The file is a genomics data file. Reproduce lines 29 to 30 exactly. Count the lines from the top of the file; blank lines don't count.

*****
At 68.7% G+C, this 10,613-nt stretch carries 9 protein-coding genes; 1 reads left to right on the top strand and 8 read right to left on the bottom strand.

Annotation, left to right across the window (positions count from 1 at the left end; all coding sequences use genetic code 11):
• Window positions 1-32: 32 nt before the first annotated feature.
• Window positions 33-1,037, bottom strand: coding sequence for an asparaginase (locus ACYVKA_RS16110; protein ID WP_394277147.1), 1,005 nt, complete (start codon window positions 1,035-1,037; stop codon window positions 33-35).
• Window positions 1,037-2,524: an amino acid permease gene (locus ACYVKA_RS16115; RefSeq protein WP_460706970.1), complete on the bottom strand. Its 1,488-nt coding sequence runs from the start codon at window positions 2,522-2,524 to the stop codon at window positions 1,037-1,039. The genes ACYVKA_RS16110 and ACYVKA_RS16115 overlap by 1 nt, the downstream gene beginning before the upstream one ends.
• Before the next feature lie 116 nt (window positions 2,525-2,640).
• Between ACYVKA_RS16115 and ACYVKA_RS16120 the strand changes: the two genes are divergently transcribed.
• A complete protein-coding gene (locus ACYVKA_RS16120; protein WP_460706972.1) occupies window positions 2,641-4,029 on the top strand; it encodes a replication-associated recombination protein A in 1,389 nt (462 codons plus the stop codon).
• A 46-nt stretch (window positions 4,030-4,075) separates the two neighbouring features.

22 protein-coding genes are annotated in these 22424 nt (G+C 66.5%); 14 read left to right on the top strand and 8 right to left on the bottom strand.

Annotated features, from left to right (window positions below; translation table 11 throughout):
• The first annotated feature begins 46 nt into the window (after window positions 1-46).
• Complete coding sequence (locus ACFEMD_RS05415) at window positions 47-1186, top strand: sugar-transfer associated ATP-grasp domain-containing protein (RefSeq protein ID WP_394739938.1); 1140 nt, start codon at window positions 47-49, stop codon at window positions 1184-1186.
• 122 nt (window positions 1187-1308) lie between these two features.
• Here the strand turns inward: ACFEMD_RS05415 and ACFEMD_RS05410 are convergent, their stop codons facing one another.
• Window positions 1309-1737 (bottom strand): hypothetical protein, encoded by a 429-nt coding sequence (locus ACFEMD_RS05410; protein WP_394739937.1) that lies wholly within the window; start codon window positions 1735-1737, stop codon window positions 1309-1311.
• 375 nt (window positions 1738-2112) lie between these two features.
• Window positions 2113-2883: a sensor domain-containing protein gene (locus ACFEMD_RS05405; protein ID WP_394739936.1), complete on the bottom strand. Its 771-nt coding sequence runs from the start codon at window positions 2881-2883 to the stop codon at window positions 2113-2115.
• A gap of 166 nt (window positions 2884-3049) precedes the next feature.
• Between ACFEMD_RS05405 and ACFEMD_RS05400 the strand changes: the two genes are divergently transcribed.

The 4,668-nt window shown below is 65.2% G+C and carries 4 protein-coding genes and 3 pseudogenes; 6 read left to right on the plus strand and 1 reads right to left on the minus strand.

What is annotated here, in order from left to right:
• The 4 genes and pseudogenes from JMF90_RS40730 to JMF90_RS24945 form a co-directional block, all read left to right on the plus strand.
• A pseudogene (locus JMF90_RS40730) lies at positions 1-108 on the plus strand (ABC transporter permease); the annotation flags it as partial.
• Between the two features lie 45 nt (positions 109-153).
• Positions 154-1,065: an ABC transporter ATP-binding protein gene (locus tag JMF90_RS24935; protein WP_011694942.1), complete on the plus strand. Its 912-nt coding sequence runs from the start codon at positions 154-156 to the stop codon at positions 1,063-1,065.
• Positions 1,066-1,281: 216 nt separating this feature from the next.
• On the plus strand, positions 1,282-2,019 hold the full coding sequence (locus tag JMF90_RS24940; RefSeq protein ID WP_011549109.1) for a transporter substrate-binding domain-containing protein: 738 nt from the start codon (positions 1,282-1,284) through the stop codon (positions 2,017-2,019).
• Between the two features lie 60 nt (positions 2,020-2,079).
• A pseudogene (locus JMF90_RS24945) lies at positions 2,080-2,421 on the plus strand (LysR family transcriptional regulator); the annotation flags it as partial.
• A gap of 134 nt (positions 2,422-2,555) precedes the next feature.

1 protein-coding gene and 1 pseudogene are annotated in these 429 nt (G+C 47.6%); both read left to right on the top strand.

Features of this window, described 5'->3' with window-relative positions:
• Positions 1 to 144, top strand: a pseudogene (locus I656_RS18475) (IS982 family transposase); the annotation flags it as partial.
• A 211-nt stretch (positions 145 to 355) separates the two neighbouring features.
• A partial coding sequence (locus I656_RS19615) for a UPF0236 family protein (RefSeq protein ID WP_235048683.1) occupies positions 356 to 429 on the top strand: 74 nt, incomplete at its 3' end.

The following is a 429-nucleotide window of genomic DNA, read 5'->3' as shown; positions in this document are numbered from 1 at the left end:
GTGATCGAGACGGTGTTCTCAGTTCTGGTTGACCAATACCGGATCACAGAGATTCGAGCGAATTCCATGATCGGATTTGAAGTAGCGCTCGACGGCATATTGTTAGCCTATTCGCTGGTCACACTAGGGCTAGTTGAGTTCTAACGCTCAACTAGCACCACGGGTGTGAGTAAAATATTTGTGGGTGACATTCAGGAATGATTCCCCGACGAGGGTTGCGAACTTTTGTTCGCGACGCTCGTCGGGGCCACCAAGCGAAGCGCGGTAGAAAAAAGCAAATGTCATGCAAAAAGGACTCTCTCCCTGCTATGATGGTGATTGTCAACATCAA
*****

• Between the two features lie 60 nt (positions 2,020-2,079).
• A pseudogene (locus JMF90_RS24945) lies at positions 2,080-2,421 on the plus strand (LysR family transcriptional regulator); the annotation flags it as partial.